Women in the Apology of Socrates Essay

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Women in the Apology of Socrates

The most striking thing about women in the Apology of Socrates is their absence from where we might expect them. Only two specific women are mentioned: 1) the Pythia, the priestess of Apollo, who answers Chaerephon's question that no one is wiser than Socrates (21a); and 2) Thetis, the mother of Achilles (who himself is not mentioned by name but only referred to as the "son of Thetis"), who warns him that he will die if he kills the Trojan hero Hector (28c). Only two other times does Socrates even mention women: 1) a disparaging reference that those who embarrass the city by coming into court, weeping and carrying on to win the sympathy of the jury, "are in no way better than women"
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Note Matthew 5:27, where there were certainly women present in the crowd that Jesus spoke to, here in the Sermon on the Mount, but he merely says "everyone who looks at a woman lustfully has already committed adultery with her in his heart." There is nothing about what happens if a woman looks at a man lustfully. We are left to assume that this must be equally as bad for women, but Jesus doesn't actually say so.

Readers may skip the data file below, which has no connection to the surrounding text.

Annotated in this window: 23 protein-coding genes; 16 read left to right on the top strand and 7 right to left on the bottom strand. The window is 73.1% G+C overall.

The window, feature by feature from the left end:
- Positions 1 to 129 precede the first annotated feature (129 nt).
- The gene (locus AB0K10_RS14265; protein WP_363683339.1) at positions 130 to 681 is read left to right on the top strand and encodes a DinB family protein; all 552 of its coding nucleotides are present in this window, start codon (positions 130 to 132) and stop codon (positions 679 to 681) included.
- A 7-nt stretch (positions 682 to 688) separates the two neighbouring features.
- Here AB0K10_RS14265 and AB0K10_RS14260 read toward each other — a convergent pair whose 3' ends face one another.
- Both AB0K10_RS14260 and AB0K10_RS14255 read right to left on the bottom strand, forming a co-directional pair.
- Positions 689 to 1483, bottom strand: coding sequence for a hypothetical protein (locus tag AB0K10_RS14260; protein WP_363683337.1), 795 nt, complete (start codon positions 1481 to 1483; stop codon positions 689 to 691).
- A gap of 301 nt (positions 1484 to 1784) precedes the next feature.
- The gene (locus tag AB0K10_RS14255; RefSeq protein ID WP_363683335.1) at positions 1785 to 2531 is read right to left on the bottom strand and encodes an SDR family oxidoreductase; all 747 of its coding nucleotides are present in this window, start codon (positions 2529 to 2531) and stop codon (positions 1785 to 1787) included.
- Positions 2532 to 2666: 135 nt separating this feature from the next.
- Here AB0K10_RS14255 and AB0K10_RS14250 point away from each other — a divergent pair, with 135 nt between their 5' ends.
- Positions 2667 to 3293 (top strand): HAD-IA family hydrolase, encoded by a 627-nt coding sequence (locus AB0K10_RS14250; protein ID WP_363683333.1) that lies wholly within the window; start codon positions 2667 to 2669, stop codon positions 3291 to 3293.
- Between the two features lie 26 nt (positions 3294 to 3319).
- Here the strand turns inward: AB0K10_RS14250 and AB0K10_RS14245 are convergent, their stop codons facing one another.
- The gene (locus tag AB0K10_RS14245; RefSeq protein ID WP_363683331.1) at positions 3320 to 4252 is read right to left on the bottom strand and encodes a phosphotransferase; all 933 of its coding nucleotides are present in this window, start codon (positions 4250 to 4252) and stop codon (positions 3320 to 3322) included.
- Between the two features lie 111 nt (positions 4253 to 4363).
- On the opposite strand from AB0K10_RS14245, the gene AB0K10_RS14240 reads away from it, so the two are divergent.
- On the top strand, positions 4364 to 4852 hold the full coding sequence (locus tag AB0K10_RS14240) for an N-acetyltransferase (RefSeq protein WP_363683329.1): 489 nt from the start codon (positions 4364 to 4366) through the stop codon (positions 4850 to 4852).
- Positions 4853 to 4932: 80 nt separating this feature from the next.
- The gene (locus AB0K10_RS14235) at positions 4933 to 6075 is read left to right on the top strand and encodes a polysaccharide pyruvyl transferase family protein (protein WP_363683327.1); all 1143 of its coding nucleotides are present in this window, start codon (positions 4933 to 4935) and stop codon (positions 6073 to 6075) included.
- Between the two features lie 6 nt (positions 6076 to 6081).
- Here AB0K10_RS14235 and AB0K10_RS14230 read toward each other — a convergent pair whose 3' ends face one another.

There certainly were no women actors in Greek plays, which would have been unacceptably scandalous -- the same situation as in Shakespearian Britain and in the Kabuki plays of Tokugawa Japan. By Roman times there were some female actors, but when the future Roman Emperor Justinian married the former actress Theodora, they were afflicted with vicious rumors from then on that she had been a prostitute. Unmarried Greek women attended events like the Olympic games -- where the athletes went naked -- but married women did not. Respectable women did not even go shopping in the marketplace. The only women who freely moved in public life were courtesans (like Theodotê).

Although Plato will later question separate spheres and roles for the sexes (at least among his Guardians) and admitted women to the Academy (Axiothea of Phlius and Lasthenia of Mantinea -- as Pythagoras is supposed to have admitted at least one woman, Theano, to his order), Socrates does not. Indeed, the spheres of life of

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